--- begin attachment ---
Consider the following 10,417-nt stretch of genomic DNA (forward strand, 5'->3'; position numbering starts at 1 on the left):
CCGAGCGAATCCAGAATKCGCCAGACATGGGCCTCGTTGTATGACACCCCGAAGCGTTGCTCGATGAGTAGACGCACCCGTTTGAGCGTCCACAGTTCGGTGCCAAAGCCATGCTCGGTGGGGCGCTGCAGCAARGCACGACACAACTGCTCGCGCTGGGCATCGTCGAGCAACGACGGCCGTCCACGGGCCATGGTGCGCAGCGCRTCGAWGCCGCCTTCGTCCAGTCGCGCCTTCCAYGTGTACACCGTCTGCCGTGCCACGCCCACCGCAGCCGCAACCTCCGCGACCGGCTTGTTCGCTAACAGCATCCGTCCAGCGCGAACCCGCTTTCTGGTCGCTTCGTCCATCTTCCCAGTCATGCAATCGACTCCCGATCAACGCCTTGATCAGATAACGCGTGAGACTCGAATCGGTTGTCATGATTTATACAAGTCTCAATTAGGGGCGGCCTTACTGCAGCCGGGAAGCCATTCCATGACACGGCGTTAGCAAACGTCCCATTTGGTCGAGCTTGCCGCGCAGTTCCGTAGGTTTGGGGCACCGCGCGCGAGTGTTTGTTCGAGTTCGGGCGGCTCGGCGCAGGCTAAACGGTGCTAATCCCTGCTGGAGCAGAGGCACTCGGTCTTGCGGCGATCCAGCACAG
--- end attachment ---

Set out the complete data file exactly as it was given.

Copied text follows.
Consider the following 10,417-nt stretch of genomic DNA (forward strand, 5'->3'; position numbering starts at 1 on the left):
CCGAGCGAATCCAGAATKCGCCAGACATGGGCCTCGTTGTATGACACCCCGAAGCGTTGCTCGATGAGTAGACGCACCCGTTTGAGCGTCCACAGTTCGGTGCCAAAGCCATGCTCGGTGGGGCGCTGCAGCAARGCACGACACAACTGCTCGCGCTGGGCATCGTCGAGCAACGACGGCCGTCCACGGGCCATGGTGCGCAGCGCRTCGAWGCCGCCTTCGTCCAGTCGCGCCTTCCAYGTGTACACCGTCTGCCGTGCCACGCCCACCGCAGCCGCAACCTCCGCGACCGGCTTGTTCGCTAACAGCATCCGTCCAGCGCGAACCCGCTTTCTGGTCGCTTCGTCCATCTTCCCAGTCATGCAATCGACTCCCGATCAACGCCTTGATCAGATAACGCGTGAGACTCGAATCGGTTGTCATGATTTATACAAGTCTCAATTAGGGGCGGCCTTACTGCAGCCGGGAAGCCATTCCATGACACGGCGTTAGCAAACGTCCCATTTGGTCGAGCTTGCCGCGCAGTTCCGTAGGTTTGGGGCACCGCGCGCGAGTGTTTGTTCGAGTTCGGGCGGCTCGGCGCAGGCTAAACGGTGCTAATCCCTGCTGGAGCAGAGGCACTCGGTCTTGCGGCGATCCAGCACAG